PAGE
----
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The Danish government has announced a digital project that includes 22 separate initiatives, including an app-based citizens digital platform that can be used to access all publicly held data on Danish citizens.
The World-Class Digital Service (WCDS), as it’s known, was introduced by The Ministry for Public Sector Innovation (MPSI) with the objective to implement an integrated approach to accelerate the process of digitisation in Denmark’s public sector.
The societal changing aspect of the WCDS is reflected in certain high-profile initiatives. One of the most prominent of these is a Digital Healthcare project that would enable homecare services’ recipients to access professional support and communicate directly with medical teams, or specific health specialists, over digital platforms.
WCDS forms part of the government’s long-term plan to transform how frontline public health services are delivered in Denmark. The objective is to scale-up the use of digital health solutions and platforms to help reduce non-emergency visits to clinics and hospitals.
The same digital healthcare initiative will be used to reduce the number of homecare visits by medical and other healthcare and community service professionals. The catalyst for change here is cost reduction and achieving public spending savings through improved efficiencies in the delivery of client services.
“Digitisation has major advantages for municipal authorities and public services. It will enable public authorities to better deal with data on living conditions, social security benefits and child benefits. Service users will be able to access more information on public services and benefits they receive digitally,” said Sophie Løhde, Denmark’s public sector innovation minister.
Denmark’s growing reputation as a digital innovator has influenced a government proposal to join the so-called Digital 7 (D7) network in 2019. The D7 serves as a collaborative forum between the most advanced countries in the field of public digitalisation.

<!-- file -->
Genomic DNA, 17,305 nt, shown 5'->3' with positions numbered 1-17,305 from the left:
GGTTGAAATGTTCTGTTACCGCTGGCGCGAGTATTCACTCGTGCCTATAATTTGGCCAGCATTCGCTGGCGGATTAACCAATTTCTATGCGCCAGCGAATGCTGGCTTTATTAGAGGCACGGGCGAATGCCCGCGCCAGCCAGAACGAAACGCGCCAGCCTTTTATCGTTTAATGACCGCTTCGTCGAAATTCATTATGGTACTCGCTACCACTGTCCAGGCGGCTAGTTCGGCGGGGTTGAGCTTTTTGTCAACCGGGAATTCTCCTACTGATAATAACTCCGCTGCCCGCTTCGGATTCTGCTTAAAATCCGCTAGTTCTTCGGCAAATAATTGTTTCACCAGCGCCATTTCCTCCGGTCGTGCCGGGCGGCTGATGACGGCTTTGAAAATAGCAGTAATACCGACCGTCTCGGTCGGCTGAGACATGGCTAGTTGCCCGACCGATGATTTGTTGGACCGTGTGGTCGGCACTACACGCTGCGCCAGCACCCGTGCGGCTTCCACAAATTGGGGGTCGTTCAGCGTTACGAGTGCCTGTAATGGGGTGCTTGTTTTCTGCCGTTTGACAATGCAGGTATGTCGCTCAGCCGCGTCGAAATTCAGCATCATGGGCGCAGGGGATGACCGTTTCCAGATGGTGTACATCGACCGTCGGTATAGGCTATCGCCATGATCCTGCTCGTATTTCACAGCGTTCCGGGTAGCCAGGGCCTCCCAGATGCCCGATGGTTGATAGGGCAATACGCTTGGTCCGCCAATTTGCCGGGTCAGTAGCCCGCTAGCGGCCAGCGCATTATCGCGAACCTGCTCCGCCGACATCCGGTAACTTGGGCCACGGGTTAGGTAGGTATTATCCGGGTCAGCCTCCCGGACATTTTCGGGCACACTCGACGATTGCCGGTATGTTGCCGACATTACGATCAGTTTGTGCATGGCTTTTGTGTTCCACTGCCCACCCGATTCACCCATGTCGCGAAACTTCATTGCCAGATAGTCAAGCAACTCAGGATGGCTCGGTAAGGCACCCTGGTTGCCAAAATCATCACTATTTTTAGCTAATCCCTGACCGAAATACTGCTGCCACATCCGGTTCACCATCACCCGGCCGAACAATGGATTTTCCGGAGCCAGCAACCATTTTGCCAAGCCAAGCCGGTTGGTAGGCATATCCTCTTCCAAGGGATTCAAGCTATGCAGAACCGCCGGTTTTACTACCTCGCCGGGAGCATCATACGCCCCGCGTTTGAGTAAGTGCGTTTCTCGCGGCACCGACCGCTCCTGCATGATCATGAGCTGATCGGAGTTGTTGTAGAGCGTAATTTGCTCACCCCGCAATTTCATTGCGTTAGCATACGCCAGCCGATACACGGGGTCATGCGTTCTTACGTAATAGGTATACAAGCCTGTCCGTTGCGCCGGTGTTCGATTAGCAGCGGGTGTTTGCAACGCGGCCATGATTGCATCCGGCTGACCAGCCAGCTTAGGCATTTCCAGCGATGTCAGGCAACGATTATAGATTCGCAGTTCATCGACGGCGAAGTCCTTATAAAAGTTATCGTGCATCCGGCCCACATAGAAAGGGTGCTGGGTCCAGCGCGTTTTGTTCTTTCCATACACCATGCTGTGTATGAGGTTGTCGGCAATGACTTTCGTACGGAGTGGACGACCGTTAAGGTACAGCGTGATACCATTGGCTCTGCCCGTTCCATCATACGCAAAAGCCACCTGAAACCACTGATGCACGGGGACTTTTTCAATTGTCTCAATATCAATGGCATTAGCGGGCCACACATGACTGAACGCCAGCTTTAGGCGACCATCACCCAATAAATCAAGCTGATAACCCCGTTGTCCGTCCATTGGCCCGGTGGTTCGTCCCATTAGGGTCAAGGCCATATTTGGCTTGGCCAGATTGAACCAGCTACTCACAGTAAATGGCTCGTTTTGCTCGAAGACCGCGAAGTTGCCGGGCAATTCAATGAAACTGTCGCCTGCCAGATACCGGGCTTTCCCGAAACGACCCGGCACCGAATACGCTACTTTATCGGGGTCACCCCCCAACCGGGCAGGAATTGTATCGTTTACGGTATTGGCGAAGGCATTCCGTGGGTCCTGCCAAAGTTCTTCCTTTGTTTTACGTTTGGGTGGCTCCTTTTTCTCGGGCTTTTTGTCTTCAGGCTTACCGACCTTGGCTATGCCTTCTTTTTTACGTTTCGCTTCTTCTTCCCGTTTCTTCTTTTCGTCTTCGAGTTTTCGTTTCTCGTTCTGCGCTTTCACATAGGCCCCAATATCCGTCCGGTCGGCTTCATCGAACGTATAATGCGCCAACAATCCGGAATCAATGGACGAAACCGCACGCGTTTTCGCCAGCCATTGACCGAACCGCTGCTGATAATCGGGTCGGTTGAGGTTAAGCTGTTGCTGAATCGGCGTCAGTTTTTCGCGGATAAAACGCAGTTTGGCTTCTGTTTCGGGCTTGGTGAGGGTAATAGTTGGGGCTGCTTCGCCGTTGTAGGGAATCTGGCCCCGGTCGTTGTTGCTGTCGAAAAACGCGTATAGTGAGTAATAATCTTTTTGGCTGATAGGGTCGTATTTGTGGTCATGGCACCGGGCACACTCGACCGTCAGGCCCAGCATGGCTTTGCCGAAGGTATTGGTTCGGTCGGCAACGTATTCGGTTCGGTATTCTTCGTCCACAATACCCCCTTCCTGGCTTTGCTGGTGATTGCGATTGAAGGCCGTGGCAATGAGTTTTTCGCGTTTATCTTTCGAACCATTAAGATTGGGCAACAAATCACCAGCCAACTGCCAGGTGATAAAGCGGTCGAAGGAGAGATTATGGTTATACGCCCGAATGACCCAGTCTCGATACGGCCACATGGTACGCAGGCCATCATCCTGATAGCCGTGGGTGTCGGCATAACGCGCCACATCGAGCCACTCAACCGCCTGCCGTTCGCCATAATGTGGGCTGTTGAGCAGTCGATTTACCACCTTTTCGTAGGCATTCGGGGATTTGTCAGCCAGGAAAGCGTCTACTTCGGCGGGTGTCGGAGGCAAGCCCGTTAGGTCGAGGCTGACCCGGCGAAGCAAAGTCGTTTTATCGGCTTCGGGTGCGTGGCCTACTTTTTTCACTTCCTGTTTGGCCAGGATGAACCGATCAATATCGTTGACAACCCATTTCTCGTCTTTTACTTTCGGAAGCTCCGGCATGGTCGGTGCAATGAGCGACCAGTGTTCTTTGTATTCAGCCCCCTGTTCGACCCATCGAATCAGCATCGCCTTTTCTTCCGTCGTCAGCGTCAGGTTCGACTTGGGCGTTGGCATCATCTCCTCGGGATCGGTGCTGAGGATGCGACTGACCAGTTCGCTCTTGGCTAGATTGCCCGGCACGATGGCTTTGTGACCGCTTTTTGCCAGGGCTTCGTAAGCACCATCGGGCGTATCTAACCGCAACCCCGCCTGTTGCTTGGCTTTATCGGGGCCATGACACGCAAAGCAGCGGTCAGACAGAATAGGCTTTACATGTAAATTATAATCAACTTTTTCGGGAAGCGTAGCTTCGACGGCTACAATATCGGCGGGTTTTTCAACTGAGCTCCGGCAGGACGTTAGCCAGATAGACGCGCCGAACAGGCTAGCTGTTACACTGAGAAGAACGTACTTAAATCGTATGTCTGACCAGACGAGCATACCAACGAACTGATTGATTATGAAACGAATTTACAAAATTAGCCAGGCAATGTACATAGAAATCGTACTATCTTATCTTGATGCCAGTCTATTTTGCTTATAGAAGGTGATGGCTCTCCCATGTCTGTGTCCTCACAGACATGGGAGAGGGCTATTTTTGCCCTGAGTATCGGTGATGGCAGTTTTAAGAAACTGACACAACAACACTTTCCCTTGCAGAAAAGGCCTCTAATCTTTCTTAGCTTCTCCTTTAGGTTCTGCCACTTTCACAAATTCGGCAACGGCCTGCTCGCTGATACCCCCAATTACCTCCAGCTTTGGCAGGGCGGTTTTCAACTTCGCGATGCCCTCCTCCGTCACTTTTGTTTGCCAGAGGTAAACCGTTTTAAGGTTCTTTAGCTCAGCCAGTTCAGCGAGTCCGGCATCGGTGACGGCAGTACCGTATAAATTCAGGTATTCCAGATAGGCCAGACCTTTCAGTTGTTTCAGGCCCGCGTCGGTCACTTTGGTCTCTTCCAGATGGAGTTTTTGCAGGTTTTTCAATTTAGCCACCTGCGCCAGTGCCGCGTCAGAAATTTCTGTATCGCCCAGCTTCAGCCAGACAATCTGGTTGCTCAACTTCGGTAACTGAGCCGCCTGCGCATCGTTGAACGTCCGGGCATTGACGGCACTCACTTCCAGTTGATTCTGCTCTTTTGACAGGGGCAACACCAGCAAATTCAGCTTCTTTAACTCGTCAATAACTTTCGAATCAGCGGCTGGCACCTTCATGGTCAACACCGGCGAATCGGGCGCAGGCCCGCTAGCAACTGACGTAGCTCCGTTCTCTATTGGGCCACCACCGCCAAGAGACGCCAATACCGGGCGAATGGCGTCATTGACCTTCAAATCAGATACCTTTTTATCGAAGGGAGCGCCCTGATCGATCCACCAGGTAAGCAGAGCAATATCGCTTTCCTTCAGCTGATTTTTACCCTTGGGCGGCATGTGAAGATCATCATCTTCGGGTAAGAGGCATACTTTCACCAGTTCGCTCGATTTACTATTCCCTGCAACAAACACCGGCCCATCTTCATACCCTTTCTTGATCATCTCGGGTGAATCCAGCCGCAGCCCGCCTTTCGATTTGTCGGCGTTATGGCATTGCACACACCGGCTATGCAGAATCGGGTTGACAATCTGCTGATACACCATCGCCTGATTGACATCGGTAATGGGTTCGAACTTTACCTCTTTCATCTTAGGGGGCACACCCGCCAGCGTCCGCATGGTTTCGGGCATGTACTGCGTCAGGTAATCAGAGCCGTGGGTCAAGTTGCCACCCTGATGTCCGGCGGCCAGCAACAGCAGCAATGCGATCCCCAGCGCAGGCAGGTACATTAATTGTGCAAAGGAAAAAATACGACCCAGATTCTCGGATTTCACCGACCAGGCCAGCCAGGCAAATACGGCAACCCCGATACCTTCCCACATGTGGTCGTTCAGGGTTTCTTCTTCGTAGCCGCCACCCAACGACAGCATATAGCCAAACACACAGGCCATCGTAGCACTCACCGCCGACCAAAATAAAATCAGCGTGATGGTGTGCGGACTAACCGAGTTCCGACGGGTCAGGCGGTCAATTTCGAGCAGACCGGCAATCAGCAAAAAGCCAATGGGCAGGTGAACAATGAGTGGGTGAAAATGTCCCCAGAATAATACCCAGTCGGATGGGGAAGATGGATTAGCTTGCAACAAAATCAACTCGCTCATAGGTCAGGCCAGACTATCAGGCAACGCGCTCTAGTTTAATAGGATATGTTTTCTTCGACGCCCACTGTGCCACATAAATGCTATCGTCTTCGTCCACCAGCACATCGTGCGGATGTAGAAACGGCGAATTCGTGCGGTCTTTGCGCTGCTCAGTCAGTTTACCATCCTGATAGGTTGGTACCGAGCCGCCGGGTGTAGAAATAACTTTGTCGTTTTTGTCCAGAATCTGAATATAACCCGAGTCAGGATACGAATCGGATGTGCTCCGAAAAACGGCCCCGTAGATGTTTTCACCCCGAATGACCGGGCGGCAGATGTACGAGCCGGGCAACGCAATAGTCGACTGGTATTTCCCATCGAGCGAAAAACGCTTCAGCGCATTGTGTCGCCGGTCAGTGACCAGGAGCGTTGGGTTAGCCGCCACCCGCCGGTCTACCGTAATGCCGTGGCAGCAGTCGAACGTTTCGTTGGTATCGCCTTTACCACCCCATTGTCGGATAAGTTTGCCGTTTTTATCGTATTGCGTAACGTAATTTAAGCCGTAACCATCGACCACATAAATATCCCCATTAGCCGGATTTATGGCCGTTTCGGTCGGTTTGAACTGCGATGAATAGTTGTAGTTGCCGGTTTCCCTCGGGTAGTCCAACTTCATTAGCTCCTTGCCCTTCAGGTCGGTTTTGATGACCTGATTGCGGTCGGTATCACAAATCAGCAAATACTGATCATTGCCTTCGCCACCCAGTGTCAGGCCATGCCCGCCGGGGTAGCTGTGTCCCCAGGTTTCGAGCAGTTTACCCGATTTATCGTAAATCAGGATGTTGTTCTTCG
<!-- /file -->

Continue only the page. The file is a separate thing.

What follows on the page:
Read more about Danish government IT projects
- Denmark’s government has launched a plan to get more small businesses into the digital economy as it targets being a leader in advanced technologies such as AI.
- Denmark offers many natural benefits for organisations looking to build datacentres in Europe, and a soon-to-be-completed connection to the US will make it even more attractive.
- The city of Copenhagen is claiming a world first with the launch of a platform that will enable its citizens and businesses to buy and sell previously unavailable data.
The plan underscores Denmark’s intent to become a leading and innovative player within public services digitisation. The current roll call of D7 members includes Estonia, Canada, South Korea, New Zealand, Israel, the UK and Uruguay.
WCDS will enable more government departments and municipalities to move more information on public services and benefits to digital platforms such as My Overview. My Overview, which is currently accessible on the Danish government’s borger.dk portal, is a one-stop resource for public services information ranging from personal taxes, passport renewal, digital post, healthcare services, public housing and even school enrolment.